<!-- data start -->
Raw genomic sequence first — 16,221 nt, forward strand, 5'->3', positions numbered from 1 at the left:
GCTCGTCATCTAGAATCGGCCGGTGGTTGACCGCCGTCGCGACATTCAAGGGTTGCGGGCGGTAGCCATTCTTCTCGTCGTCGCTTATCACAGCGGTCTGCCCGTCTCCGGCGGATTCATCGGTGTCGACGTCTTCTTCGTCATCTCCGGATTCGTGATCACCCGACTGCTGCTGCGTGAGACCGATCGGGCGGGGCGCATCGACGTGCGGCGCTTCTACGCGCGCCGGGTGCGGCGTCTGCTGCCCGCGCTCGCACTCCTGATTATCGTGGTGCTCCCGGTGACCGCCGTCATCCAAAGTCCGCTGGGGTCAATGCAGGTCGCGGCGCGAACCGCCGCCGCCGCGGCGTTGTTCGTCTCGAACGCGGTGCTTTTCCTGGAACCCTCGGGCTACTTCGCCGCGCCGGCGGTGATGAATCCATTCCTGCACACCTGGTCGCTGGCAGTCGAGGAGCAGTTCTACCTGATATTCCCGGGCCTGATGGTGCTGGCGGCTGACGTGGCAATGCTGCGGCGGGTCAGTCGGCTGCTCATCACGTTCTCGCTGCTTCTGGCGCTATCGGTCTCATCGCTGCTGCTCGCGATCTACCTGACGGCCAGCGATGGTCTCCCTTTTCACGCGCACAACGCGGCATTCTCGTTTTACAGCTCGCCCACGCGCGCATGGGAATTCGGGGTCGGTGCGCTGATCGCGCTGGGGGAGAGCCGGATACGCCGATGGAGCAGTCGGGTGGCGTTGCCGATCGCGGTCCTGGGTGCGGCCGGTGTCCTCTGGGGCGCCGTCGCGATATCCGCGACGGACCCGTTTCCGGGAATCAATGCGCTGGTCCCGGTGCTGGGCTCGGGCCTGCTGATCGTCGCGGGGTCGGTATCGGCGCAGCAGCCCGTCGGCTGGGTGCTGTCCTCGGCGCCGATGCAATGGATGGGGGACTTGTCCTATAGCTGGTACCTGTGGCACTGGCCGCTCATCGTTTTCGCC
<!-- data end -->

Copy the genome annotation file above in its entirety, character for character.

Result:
Raw genomic sequence first — 16,221 nt, forward strand, 5'->3', positions numbered from 1 at the left:
GCTCGTCATCTAGAATCGGCCGGTGGTTGACCGCCGTCGCGACATTCAAGGGTTGCGGGCGGTAGCCATTCTTCTCGTCGTCGCTTATCACAGCGGTCTGCCCGTCTCCGGCGGATTCATCGGTGTCGACGTCTTCTTCGTCATCTCCGGATTCGTGATCACCCGACTGCTGCTGCGTGAGACCGATCGGGCGGGGCGCATCGACGTGCGGCGCTTCTACGCGCGCCGGGTGCGGCGTCTGCTGCCCGCGCTCGCACTCCTGATTATCGTGGTGCTCCCGGTGACCGCCGTCATCCAAAGTCCGCTGGGGTCAATGCAGGTCGCGGCGCGAACCGCCGCCGCCGCGGCGTTGTTCGTCTCGAACGCGGTGCTTTTCCTGGAACCCTCGGGCTACTTCGCCGCGCCGGCGGTGATGAATCCATTCCTGCACACCTGGTCGCTGGCAGTCGAGGAGCAGTTCTACCTGATATTCCCGGGCCTGATGGTGCTGGCGGCTGACGTGGCAATGCTGCGGCGGGTCAGTCGGCTGCTCATCACGTTCTCGCTGCTTCTGGCGCTATCGGTCTCATCGCTGCTGCTCGCGATCTACCTGACGGCCAGCGATGGTCTCCCTTTTCACGCGCACAACGCGGCATTCTCGTTTTACAGCTCGCCCACGCGCGCATGGGAATTCGGGGTCGGTGCGCTGATCGCGCTGGGGGAGAGCCGGATACGCCGATGGAGCAGTCGGGTGGCGTTGCCGATCGCGGTCCTGGGTGCGGCCGGTGTCCTCTGGGGCGCCGTCGCGATATCCGCGACGGACCCGTTTCCGGGAATCAATGCGCTGGTCCCGGTGCTGGGCTCGGGCCTGCTGATCGTCGCGGGGTCGGTATCGGCGCAGCAGCCCGTCGGCTGGGTGCTGTCCTCGGCGCCGATGCAATGGATGGGGGACTTGTCCTATAGCTGGTACCTGTGGCACTGGCCGCTCATCGTTTTCGCC